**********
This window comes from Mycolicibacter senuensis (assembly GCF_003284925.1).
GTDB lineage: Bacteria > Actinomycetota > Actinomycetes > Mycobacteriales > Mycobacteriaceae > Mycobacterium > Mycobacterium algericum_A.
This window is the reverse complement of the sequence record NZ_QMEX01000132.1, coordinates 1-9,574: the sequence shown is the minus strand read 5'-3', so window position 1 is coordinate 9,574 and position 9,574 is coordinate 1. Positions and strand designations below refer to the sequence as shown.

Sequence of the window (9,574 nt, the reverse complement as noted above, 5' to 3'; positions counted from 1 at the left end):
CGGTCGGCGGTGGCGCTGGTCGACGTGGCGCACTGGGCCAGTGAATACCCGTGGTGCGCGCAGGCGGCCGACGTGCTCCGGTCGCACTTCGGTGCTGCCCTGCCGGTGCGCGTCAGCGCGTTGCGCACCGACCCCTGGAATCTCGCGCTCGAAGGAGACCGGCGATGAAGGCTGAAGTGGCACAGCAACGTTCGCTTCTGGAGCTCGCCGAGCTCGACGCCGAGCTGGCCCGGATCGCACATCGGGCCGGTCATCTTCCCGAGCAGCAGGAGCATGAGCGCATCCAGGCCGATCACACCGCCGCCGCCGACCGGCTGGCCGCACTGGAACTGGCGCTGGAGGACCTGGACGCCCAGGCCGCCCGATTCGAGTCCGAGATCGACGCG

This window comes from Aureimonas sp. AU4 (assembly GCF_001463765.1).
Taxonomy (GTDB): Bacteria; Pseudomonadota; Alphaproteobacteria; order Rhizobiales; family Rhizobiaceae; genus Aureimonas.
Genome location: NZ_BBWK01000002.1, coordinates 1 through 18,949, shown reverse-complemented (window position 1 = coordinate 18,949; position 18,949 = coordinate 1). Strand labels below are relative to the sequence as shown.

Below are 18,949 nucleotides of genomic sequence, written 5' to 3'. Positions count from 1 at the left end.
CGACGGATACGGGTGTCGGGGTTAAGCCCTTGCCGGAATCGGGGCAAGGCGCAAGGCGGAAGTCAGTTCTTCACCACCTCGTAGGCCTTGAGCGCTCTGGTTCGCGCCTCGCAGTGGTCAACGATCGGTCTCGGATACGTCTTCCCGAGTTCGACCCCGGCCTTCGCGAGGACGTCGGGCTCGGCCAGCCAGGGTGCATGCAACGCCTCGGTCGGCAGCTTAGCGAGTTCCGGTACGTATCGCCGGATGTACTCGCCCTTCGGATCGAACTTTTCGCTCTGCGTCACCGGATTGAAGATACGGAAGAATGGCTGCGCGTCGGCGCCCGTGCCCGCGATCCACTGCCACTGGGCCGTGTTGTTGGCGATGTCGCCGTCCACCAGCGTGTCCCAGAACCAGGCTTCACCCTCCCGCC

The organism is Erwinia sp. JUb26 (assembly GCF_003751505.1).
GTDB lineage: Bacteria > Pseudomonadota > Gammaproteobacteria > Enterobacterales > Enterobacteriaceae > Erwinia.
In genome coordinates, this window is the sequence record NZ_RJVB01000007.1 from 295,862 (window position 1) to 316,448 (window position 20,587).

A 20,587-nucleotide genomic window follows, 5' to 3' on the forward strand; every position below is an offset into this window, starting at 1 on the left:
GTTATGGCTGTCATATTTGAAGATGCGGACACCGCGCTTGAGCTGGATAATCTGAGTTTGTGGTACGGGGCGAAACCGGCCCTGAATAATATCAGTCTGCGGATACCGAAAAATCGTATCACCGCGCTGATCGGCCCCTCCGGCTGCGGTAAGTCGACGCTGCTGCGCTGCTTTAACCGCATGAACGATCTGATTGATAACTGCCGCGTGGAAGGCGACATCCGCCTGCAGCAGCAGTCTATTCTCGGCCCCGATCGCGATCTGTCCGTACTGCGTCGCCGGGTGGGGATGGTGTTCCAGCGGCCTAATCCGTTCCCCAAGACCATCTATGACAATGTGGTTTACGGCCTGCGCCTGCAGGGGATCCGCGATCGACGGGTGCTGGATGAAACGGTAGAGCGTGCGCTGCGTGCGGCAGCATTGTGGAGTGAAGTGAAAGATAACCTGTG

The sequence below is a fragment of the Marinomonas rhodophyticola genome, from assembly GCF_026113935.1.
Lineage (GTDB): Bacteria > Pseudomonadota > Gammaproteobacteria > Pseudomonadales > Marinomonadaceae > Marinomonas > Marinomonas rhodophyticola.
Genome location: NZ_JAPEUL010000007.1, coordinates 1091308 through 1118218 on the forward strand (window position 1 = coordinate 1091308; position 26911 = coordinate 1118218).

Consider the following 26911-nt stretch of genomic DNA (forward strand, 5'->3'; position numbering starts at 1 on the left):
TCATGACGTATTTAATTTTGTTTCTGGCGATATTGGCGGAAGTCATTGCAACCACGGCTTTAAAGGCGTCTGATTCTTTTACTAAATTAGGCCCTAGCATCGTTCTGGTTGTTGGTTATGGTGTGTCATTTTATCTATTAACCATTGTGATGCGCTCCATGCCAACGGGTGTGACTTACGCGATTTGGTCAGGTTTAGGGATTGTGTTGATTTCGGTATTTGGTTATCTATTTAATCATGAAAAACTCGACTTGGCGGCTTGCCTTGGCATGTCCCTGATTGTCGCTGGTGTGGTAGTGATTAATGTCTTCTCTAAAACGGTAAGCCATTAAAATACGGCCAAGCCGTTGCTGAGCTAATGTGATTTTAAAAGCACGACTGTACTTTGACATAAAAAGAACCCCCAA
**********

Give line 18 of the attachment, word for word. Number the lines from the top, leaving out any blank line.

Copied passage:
Genome location: NZ_JAPEUL010000007.1, coordinates 1091308 through 1118218 on the forward strand (window position 1 = coordinate 1091308; position 26911 = coordinate 1118218).